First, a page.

How effectively has the UK Government responded to COVID-19?

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Image Description: British Government NHS coronavirus public information poster.

The Government’s early response to the Covid-19 pandemic drew widespread criticism for its lack of robustness. Initial reports suggested that No. 10 favoured allowing the population to develop a natural “herd immunity” which would protect the most vulnerable. It is not yet clear whether delaying the introduction of robust social isolation measures will cost the country in the long-run.

However, the failure to acquire large-scale testing capacity certainly will. Despite the Prime Minister’s claim in March that the UK would soon be able to perform 25,000 tests a day, by April 3rd capacity was only 13,000. This perhaps reflects a failure to take the crisis seriously enough, early enough. By contrast, Germany started developing a test before the sequencing of the Coronavirus genome and threw political backing behind the project early on.

As a result, they are conducting 100,000 tests a day. Exacerbating their weak response has been the failure of  senior UK politicians to manage public expectations effectively. They have over-promised and under-delivered. Thus, the suggestion that we will achieve 100,000 by the end of April appears implausible.

The competitive international market for testing kits and personal protective equipment (PPE) has exacerbated the impact of this slow reaction. When Israel is using Mossad, its intelligence service, to acquire tests, and the US is reportedly hijacking PPE destined for Europe as it is transferred between aircraft, it is clear that acquiring the material to tackle the virus is a major challenge.

Germany… are conducting 100,000 tests a day. Exacerbating their weak response has been the failure of  senior UK politicians to manage public expectations effectively. They have over-promised and under-delivered.”

It is vital that the government not only gets its response right, but appears to be doing so. For the heavy-handed policies of lockdown to work there needs to be buy-in from the public. The response must appear to be effective, carefully planned, and with a clear exit strategy. In some ways, this is a reflection of the wider social contract of governance. The people have temporarily surrendered some of their most fundamental civil liberties; in exchange, politicians have to make sure that measures to counter the virus work.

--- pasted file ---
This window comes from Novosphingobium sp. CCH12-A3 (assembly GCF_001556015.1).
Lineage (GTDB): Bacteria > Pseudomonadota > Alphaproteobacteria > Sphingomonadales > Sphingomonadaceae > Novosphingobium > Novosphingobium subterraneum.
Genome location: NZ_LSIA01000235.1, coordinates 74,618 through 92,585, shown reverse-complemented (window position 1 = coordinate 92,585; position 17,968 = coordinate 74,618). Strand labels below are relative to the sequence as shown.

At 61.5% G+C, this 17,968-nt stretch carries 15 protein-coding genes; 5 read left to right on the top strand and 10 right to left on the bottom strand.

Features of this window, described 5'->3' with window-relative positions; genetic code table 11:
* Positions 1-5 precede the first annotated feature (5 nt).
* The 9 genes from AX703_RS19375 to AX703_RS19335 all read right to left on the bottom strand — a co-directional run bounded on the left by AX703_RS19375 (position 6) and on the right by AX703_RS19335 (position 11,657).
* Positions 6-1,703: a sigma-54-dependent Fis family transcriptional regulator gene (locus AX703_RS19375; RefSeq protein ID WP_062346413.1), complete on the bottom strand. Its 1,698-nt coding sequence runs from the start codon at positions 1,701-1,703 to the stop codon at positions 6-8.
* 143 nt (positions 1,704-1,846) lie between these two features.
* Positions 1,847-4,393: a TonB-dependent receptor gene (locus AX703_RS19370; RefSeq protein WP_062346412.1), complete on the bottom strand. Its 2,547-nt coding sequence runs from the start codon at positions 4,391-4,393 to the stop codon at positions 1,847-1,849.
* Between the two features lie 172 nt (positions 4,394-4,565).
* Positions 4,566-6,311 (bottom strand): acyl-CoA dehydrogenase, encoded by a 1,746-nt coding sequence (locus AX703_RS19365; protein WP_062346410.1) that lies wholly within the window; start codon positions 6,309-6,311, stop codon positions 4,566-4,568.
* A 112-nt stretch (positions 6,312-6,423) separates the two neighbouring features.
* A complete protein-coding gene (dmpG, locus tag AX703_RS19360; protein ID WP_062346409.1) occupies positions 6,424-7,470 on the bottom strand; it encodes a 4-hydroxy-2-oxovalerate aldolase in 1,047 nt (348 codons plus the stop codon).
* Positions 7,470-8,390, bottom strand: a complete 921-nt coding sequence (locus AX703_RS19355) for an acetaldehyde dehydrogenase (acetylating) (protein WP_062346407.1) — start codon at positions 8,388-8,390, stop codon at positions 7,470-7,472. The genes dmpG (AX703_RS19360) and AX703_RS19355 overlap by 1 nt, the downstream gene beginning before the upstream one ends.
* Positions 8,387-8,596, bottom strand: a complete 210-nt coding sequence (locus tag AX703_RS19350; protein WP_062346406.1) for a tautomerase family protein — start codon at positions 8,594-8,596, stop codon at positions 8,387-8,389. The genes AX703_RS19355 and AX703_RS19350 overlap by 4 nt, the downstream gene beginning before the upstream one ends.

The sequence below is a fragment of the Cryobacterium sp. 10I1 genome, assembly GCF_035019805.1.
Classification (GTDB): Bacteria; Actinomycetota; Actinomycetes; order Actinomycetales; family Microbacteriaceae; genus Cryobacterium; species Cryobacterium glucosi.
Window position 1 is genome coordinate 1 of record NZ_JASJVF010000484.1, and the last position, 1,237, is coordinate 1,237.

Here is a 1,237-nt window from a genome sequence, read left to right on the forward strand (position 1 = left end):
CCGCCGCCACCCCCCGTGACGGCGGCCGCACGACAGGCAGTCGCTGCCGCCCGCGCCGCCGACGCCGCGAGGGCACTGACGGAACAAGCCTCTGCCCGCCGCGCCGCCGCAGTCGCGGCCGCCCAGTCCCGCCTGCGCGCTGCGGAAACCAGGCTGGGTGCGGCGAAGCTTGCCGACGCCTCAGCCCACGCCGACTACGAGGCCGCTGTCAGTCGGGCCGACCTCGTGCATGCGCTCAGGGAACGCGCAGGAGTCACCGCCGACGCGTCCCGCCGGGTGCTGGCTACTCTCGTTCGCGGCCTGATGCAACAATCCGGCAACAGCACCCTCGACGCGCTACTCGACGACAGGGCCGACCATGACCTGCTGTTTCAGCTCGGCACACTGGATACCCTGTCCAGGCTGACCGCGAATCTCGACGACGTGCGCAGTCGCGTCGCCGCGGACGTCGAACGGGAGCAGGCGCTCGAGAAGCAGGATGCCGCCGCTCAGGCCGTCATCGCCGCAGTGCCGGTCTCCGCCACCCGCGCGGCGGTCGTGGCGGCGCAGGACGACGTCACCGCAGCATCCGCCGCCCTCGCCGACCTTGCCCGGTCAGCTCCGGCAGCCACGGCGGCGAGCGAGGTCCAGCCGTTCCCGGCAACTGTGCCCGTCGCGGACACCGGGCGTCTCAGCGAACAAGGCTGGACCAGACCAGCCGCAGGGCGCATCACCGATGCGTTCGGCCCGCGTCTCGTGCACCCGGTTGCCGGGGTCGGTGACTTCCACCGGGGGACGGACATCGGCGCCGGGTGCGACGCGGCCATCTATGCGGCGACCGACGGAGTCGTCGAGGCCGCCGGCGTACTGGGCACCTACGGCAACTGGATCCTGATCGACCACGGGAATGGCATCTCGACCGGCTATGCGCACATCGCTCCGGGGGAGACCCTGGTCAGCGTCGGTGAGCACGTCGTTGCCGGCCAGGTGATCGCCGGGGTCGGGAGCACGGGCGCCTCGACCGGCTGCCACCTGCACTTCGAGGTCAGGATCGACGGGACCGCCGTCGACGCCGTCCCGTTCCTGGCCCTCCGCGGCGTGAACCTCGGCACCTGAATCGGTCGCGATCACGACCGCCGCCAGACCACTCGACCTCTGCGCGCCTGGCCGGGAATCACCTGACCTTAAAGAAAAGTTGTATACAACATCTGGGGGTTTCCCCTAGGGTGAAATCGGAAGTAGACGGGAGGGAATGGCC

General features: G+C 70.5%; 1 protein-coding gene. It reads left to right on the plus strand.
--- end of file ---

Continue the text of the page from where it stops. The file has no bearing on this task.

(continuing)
Most importantly, they need to make sure our health and social care workers feel safe and have the right PPE. Plus, they should implement a carefully calibrated testing strategy to protect the frontline. We must reduce the mental stress on nurses, doctors, hospital porters, cleaners and carers. Consequently, the level of service they are able to deliver will improve as well as reassuring the population as a whole. Our collective anxiety will only heighten if more doctors and nurses speak out about inadequate support on the evening news.

That is why it is alarming when Dominic Raab, the man temporarily holding the tiller, says “having a discussion [about an exit strategy],” before the peak would be a mistake. We must learn from our initial failures. Looking forward is imperative even when it might yet be difficult to make concrete plans. It is clear there will be no silver bullet and grasping for one is dangerous. The widespread scramble for hydroxychloroquine, an antiviral drug unproven and largely untested in the treatment of Covid-19, demonstrates as much.

Wasting resources where there is no proof of efficacy is unacceptable. When the drug in question has proven life-saving effects in conditions such as the autoimmune disease lupus, to squander scarce supplies would be inexcusable. Instead, we need some sort of exit plan. Be that extensive contact tracing – effective in South Korea – or antibody tests and immunity passports, recently mooted by senior UK figures. While it is not clear what the best route to it is in the UK, there needs to be hope of a way out.

Wasting resources where there is no proof of efficacy is unacceptable… Instead, we need some sort of exit plan.”

There are encouraging signs about the way we have dealt with this. Take the rapid construction of Nightingale hospitals, the strong fiscal and monetary response. Plus, there’s the overall willingness of the public to comply with government advice. It seems that scientists and experts – recently maligned by senior ministers – are being allowed to take the lead in determining policy. All of this will help to mitigate the long-term damage to our society.

We have to hope that the Government has learned from past mistakes and will be proactive in future. It has been reported that overall mobility of people was down by 85% by the 29th March. We are complying with the lockdown, even if it can only be a temporary measure to buy time and flatten the curve. We are  upholding our side of the bargain, time will tell if Westminster and Whitehall are able to fulfill theirs.

Image Credits: HM Government and NHS England @ Wikimedia Commons

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